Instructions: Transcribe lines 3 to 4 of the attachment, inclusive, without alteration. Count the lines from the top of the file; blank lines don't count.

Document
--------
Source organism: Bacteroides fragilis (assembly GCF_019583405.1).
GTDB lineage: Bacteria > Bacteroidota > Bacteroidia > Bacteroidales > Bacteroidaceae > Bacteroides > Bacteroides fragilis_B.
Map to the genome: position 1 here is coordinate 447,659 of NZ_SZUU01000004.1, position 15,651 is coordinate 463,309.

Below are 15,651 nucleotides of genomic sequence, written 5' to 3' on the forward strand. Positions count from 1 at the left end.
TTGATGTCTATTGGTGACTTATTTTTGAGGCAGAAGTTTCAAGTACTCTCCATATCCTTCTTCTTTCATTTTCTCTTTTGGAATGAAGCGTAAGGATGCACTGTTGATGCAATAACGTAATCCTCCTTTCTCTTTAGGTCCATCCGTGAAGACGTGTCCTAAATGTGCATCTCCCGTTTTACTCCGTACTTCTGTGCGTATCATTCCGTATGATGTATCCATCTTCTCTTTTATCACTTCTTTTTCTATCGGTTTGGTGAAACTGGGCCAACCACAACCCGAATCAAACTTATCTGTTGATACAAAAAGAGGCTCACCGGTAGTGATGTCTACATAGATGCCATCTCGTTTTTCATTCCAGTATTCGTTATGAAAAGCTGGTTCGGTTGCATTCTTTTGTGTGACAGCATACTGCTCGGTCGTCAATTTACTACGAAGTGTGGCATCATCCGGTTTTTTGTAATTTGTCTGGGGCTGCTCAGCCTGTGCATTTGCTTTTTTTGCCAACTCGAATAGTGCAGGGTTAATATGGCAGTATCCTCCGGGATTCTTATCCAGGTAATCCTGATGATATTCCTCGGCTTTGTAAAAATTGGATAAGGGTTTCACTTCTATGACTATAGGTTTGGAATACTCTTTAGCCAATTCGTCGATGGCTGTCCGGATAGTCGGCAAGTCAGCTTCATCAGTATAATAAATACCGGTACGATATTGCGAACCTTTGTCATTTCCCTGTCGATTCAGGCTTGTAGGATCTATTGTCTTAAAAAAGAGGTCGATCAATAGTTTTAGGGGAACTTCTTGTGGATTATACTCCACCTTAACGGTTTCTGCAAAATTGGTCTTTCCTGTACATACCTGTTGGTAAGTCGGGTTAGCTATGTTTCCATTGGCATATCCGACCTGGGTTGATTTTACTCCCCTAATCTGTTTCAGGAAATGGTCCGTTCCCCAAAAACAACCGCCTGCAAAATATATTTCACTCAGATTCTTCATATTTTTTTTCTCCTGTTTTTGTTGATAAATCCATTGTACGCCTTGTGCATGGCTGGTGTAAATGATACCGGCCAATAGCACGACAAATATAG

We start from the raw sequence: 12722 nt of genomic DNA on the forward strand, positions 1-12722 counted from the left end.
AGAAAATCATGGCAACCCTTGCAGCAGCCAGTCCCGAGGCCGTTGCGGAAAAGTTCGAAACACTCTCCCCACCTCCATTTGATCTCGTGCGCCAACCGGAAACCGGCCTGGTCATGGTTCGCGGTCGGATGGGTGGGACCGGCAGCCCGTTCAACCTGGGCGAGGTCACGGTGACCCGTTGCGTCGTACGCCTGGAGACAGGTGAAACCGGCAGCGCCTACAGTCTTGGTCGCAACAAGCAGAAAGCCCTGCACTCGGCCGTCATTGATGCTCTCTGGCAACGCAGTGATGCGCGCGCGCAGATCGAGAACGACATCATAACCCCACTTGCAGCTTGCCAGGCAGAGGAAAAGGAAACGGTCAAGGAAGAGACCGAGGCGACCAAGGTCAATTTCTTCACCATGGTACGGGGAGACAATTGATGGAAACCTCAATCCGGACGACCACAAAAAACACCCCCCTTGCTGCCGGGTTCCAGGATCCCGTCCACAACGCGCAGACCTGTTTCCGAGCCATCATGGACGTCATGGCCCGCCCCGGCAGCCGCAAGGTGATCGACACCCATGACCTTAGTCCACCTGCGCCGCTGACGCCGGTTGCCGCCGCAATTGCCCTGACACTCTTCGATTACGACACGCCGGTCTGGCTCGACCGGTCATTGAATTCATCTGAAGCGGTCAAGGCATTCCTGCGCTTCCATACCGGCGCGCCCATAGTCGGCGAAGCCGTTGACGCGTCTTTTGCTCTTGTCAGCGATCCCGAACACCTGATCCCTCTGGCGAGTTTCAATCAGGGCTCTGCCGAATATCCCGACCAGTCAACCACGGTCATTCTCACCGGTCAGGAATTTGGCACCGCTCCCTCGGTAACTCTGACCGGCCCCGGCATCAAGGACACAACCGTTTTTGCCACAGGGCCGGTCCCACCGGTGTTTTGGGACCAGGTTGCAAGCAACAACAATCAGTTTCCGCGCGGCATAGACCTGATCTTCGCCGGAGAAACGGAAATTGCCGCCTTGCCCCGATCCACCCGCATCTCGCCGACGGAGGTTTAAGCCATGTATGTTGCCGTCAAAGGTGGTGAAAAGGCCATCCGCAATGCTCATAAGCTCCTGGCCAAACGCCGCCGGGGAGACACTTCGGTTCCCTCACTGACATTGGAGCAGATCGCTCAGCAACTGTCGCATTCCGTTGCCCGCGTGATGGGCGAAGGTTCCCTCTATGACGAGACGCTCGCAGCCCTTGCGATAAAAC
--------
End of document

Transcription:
Map to the genome: position 1 here is coordinate 447,659 of NZ_SZUU01000004.1, position 15,651 is coordinate 463,309.

Below are 15,651 nucleotides of genomic sequence, written 5' to 3' on the forward strand. Positions count from 1 at the left end.